PHOENIX (3TV/CBS 5) — A Phoenix school said it is seeing too many girls getting delayed help for autism because doctors missed the signs or misdiagnosed them. "It's really stupid that girls don't get diagnosed with autism because then you don't know what's wrong, and you don't know why you can't focus, and teachers just think that's an excuse for not doing something," said 12-year-old Kira Manzer.

While it took doctors 11 years to figure out Kira had autism, her little brother got the same diagnosis at 2 and a half years old. "There needs to be more studies done with females and autism, absolutely, just to be able to point it out as soon as boys are diagnosed," said Kira's mom, Amber Manzer. "If it's not, there's going to be girls that are going to go years and years and years, creating unhealthy coping mechanisms that are only going to cause depression and issues later on in life."

Autism diagnosis

Amber said girls often mask their autism by mimicking friends, movies and TV shows. "That's one of the reasons why anything they may have that is different, that could get them picked on, singled out. They hide that because it's not safe for them," said Amber.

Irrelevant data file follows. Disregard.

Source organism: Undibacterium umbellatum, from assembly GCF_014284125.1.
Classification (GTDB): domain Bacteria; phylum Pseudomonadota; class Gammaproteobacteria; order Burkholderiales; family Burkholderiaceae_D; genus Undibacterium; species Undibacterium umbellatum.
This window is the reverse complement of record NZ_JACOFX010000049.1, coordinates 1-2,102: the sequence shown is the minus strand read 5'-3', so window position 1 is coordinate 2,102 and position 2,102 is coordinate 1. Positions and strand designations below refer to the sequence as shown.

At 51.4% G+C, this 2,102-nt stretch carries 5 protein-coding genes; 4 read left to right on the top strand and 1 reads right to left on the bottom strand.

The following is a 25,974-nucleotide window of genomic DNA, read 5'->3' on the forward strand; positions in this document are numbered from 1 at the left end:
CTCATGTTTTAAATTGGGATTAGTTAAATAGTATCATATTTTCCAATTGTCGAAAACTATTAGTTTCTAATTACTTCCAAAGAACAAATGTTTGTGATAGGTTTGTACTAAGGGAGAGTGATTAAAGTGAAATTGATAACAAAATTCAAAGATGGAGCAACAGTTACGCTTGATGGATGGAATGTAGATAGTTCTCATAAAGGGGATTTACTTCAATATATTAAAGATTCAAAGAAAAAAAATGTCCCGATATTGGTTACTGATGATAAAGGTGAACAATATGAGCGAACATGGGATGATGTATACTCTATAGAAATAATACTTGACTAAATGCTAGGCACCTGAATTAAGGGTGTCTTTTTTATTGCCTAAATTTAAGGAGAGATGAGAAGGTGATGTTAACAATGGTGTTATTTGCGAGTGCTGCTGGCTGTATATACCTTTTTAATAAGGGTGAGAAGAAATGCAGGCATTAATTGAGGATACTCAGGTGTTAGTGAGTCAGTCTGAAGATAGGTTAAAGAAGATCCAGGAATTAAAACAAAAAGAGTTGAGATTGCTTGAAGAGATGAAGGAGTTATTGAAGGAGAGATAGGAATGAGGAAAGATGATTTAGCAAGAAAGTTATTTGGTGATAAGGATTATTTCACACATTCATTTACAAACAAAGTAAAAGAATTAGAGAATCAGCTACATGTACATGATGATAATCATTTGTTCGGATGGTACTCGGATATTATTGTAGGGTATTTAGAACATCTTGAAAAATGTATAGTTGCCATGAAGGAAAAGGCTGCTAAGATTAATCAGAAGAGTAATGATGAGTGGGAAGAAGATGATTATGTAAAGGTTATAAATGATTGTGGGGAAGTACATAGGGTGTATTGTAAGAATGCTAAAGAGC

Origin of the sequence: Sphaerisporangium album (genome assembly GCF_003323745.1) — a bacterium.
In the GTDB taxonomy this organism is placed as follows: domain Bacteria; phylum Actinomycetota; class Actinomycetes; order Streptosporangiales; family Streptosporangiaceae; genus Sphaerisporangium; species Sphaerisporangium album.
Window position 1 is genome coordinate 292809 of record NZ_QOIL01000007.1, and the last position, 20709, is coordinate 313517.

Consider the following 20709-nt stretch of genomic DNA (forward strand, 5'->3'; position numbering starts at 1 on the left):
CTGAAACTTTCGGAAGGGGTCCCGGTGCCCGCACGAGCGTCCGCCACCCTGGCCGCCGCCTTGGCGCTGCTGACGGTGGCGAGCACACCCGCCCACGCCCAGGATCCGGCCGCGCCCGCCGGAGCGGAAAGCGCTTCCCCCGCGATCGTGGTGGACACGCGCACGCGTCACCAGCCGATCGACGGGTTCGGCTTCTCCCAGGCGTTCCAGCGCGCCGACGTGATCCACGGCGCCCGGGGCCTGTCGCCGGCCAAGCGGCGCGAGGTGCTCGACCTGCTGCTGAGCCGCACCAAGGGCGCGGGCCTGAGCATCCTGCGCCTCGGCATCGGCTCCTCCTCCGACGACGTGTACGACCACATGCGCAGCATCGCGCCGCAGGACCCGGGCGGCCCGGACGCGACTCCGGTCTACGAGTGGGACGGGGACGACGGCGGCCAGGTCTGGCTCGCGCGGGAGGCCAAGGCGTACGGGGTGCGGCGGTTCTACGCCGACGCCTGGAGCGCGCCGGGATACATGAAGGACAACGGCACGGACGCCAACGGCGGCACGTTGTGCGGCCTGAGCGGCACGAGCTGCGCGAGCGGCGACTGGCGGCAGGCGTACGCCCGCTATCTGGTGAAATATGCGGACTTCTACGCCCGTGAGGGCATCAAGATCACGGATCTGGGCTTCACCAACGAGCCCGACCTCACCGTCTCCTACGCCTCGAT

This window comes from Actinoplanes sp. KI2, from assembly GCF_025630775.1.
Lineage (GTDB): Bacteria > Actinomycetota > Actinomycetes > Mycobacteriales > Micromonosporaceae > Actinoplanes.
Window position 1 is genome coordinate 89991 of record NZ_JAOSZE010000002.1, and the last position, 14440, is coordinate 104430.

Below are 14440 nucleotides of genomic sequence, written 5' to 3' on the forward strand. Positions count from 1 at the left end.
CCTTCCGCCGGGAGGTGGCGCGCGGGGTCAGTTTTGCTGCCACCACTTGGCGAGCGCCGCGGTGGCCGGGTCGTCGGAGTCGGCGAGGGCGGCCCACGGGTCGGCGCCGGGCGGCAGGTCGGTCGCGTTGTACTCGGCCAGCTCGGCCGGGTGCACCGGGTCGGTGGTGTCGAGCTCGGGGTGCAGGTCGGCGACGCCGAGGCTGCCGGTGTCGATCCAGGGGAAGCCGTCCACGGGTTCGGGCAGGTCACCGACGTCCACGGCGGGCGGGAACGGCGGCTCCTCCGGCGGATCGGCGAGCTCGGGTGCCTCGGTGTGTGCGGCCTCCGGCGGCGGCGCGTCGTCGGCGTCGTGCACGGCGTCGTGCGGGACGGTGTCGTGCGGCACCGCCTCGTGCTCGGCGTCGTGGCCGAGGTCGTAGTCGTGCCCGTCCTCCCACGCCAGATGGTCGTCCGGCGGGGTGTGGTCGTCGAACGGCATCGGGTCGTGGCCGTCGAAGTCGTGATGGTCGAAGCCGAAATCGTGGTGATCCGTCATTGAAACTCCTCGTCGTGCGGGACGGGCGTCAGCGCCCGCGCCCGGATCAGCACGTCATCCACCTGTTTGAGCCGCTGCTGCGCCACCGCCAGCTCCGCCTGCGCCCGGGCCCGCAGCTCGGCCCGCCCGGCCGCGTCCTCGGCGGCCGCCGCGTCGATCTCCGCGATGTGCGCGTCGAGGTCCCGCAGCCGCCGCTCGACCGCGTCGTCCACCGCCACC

Gateway Academy is a school for kids with high-functioning autism. Executive director Robin Sweet said masking often leads to a delayed diagnosis. "That's sad because they're at a disadvantage because they're not getting the speech and the language and the sensory and supports in the academic environment that they need to really excel," said Sweet.

Sweet said parents can look for signs of autism, like avoiding eye contact, sensory issues and difficulty having conversations. "It's important to get early intervention, which helps them in the long run for the outcome," said Sweet.

If you suspect your child could have autism, Sweet recommends talking to their pediatrician. For Kira, a diagnosis meant finding new ways to thrive in school, and that's something she believes every girl deserves. "Having autism means not that you're broken, but your brain is a little rewired and different than other people," said Kira.


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